The May Pen, Clarendon Unit of Lister Mair / Gilby High School for the Deaf has been severely affected by the COVID-19 pandemic with fluctuating daily attendance to online courses, where, at times, up to 95% of students are absent.
Principal Portia Byfield-Wedderburn, who lost her hearing ability more than two decades ago at the age of 13, said The gleaner by an interpreter that the lack of devices and the difficulties of accessing the Internet were the main obstacles for children with disabilities.
Speaking at a tablet handover ceremony by First Heritage Co-operative (FHC) Credit Union on Monday, Byfield-Wedderburn expressed gratitude for the donation, noting it would help alleviate some of the challenges.
“Due to [the lack of devices and Internet access issues], we had a low turnout, but we got donations from some organizations and now FHC has also contributed, so we will see an improvement in attendance, but the challenge now is Internetâ¦. This is one of the biggest challenges we have right now. We have the devices, but not the Internet, âsaid Byfield-Wedderburn as eight of his students received devices from the financial institution.
She noted that while support for the Deaf community has improved, there is still a lot to do.
âPeople focus more on people with disabilities, so I can’t complain. I saw an improvement but in the future we would like to see more. â¦ It’s good that people are learning about us and supporting us more, âshe said.
Another challenge, she pointed out, was that many students with disabilities were even more disadvantaged in the virtual learning environment, as their employed parents were unable to provide adequate supervision.
âDeaf students need more supervision,â said Byfield-Wedderburn, noting that the transition to virtual learning has caused starting difficulties for students and teachers.
She acknowledged, however, that the Department of Education had helped meet the challenges.
Marvalyn Sherwood-Barker’s 15-year-old daughter was among eight pill recipients on Monday.
She said The gleaner that it was not easy trying to navigate the distance learning environment, adding that she anticipates the resumption of face-to-face classes.
âMy daughter is a little frustrated because she’s the only child at home, so the fact that she can’t go out and socialize with her peers makes it a bit more difficult. Sometimes she acts, but her teacher is really good with her and she makes her calm down and we see improvements, but we do anticipate face-to-face learning because I think that will alleviate some of the challenges, âsays Sherwood-Barker.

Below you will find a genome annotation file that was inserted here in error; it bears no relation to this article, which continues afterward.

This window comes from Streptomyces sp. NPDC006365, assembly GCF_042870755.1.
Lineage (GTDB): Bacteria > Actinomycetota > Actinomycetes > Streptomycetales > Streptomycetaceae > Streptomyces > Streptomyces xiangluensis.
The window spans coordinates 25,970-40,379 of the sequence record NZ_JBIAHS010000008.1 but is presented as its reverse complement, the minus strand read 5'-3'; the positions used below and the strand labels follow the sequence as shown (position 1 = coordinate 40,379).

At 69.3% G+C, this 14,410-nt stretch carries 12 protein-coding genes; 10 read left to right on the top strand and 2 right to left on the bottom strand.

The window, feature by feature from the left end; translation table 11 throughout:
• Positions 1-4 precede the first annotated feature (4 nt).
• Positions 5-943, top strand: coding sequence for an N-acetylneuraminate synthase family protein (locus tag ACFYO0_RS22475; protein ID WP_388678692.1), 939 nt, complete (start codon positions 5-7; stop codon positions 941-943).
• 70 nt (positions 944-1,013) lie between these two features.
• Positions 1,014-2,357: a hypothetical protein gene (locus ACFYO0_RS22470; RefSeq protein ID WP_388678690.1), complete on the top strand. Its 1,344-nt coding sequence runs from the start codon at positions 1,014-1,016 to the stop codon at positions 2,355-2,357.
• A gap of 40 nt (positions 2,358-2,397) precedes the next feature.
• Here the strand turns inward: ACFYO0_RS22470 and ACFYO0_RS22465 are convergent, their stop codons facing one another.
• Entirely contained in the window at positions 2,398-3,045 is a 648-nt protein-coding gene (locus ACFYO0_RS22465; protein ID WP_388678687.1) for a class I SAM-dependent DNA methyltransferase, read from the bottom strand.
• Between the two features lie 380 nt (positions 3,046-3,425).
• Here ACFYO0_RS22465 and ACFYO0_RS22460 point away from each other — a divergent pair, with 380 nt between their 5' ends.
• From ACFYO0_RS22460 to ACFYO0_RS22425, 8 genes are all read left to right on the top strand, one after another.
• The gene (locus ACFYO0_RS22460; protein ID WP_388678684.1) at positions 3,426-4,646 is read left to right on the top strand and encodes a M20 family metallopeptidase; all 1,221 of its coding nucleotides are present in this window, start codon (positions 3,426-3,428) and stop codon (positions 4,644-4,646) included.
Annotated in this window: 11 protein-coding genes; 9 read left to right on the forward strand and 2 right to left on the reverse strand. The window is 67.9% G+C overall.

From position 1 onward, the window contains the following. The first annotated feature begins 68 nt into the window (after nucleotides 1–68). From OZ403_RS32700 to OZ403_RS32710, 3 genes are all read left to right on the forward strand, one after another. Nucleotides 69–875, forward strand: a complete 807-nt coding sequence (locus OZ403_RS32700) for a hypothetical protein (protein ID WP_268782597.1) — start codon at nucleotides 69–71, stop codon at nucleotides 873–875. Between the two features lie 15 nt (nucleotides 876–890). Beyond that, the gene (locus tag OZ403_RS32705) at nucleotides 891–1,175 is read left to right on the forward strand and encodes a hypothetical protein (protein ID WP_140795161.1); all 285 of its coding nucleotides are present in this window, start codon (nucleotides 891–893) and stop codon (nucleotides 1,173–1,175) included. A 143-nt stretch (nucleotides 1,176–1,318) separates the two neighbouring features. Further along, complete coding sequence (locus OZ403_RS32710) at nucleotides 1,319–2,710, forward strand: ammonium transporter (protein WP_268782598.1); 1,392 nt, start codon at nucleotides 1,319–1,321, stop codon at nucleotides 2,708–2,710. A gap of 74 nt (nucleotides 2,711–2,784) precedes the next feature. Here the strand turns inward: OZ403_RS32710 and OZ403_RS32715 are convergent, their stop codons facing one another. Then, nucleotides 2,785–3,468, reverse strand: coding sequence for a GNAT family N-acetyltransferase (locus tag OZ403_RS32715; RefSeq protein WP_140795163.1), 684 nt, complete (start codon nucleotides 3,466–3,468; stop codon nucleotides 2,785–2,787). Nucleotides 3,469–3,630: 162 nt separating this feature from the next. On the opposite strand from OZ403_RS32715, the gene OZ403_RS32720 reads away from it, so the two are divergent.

Another parent, Keneisha Baker, said that not being fluent in sign language has revealed new challenges for her since the pandemic made e-learning mandatory.
âSometimes I can’t bother myself. The online course is difficult …. Sometimes I don’t really know how to interact with him, so it’s very difficult, âshe lamented.
Minister of State for Education Robert Nesta Morgan congratulated FHC, hailing the donation as a noble manifestation of concern for the state of the country’s children.
He added that while the ministry is working to reduce inequalities among students and has made significant progress, the need for devices is far too great for a single entity to fill.
âThe harsh reality is that the demand for these resources exceeds the government’s ability to provide for every child in need. This is where other groups within our society, such as the private sector, demonstrate their importance. Whether there are 50 or 500, the impact of these devices on the lives of recipients will remain immeasurable, âMorgan said.
FHC’s tablet donation initiative aims to equip 43 students with special needs and 17 elementary school students with devices.
May Pen branch manager Norman Williams said The gleaner that his team decided to help students with disabilities because they were more disadvantaged.
âIt is part of our corporate social responsibility. It is a part of our mantra; we speak it every day. â¦ All the communities in which we operate, we want to have a positive impact, âhe said.